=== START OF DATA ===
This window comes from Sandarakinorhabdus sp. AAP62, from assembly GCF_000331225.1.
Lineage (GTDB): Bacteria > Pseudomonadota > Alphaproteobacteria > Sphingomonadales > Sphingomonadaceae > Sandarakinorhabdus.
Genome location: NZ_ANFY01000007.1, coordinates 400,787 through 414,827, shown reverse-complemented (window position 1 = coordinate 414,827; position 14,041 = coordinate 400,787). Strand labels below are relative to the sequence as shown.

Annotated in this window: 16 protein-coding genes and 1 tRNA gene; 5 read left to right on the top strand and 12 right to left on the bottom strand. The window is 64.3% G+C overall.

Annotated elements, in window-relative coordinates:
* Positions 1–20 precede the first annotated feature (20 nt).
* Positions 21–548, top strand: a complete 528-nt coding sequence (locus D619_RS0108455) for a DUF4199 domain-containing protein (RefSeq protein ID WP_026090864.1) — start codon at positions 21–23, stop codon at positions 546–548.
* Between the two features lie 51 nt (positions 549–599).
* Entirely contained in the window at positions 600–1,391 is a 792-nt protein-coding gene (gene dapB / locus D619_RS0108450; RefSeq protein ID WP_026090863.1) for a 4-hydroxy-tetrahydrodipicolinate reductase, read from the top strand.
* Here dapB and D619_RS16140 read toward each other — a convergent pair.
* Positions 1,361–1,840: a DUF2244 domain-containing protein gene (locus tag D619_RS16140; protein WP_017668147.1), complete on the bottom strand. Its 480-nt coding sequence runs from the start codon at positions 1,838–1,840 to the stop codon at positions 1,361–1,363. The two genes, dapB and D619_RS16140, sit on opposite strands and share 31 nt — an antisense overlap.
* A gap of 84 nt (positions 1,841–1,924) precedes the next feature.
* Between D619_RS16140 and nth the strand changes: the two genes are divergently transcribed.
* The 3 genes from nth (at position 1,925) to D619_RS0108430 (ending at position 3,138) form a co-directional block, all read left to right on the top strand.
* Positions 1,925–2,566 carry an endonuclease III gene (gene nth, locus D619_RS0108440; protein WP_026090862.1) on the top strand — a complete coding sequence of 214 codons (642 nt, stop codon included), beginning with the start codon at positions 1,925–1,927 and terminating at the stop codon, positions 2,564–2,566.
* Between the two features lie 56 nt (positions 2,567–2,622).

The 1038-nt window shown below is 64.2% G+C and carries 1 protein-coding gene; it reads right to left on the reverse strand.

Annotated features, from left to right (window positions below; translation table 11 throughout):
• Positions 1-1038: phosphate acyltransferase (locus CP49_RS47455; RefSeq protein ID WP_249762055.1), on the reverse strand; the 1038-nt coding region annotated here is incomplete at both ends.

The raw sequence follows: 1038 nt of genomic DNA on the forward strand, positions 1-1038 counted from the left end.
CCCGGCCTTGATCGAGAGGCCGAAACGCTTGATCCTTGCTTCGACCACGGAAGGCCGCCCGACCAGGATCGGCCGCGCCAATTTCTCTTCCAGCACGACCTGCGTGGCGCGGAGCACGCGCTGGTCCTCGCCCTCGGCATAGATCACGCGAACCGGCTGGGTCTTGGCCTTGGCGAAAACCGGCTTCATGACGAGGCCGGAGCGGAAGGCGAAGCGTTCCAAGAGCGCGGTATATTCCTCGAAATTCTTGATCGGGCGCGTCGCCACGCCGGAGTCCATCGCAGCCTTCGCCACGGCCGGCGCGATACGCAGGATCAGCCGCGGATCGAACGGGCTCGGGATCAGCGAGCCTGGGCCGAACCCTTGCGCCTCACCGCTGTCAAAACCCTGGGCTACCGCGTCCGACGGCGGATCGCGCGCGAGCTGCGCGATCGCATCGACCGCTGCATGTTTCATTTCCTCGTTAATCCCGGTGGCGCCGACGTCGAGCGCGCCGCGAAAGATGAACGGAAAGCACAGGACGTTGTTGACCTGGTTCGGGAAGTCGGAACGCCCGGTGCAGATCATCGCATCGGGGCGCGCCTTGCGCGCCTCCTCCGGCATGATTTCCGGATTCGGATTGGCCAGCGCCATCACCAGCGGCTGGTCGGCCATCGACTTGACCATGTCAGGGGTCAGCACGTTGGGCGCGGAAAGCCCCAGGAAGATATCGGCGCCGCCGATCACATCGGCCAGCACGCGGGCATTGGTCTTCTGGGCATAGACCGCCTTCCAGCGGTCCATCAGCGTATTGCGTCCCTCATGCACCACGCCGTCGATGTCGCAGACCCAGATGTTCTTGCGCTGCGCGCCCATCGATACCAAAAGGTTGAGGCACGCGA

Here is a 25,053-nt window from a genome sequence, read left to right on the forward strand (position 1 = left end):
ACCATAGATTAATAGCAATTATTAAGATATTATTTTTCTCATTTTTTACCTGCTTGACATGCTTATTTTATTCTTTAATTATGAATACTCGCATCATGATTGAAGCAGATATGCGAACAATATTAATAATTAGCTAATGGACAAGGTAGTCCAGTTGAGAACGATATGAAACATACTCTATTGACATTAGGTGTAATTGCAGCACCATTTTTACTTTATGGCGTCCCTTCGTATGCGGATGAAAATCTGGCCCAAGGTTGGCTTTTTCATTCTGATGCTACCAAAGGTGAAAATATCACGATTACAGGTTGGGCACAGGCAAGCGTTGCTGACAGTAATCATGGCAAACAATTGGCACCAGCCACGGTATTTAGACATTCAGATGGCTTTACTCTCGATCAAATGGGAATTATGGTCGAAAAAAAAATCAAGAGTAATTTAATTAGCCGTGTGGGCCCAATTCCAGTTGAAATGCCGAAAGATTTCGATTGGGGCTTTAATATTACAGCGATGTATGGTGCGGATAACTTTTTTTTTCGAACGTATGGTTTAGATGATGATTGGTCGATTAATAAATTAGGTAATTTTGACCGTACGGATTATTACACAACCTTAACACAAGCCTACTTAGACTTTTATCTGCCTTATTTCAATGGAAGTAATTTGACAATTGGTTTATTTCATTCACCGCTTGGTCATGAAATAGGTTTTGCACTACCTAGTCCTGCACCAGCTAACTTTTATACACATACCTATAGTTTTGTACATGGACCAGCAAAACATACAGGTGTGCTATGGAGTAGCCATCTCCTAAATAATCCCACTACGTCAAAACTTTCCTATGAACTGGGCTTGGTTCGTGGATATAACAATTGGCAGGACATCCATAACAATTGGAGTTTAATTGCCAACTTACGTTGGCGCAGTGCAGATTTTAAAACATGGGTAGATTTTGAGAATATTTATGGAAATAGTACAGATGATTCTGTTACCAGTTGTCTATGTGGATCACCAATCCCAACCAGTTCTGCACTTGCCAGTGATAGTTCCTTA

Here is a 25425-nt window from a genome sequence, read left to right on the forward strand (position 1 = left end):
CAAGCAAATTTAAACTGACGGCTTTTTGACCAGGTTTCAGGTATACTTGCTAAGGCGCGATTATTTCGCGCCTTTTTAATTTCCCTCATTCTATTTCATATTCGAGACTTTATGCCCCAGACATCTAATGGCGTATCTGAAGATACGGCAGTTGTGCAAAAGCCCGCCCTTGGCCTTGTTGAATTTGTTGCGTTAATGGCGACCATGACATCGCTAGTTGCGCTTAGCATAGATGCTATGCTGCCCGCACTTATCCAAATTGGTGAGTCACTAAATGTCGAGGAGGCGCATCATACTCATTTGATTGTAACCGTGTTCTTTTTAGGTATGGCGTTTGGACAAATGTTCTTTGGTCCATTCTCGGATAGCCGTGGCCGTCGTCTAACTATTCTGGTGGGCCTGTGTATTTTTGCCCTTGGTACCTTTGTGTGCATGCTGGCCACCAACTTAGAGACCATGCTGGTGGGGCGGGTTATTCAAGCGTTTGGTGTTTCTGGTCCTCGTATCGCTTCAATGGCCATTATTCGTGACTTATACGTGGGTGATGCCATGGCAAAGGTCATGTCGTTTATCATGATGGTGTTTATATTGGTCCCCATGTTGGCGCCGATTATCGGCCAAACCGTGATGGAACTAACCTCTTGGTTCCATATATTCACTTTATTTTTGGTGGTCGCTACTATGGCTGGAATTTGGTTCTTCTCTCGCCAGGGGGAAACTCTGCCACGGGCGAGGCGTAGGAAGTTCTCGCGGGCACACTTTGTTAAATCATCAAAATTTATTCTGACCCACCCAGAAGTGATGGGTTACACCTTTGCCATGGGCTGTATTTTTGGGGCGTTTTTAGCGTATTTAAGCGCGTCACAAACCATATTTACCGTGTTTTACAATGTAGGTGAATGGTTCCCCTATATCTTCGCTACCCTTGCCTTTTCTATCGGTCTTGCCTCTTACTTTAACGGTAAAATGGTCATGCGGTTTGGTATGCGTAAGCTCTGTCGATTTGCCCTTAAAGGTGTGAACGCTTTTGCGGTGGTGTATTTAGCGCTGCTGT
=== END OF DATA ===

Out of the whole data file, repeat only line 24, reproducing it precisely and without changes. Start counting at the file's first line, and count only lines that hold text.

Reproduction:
Here is a 25425-nt window from a genome sequence, read left to right on the forward strand (position 1 = left end):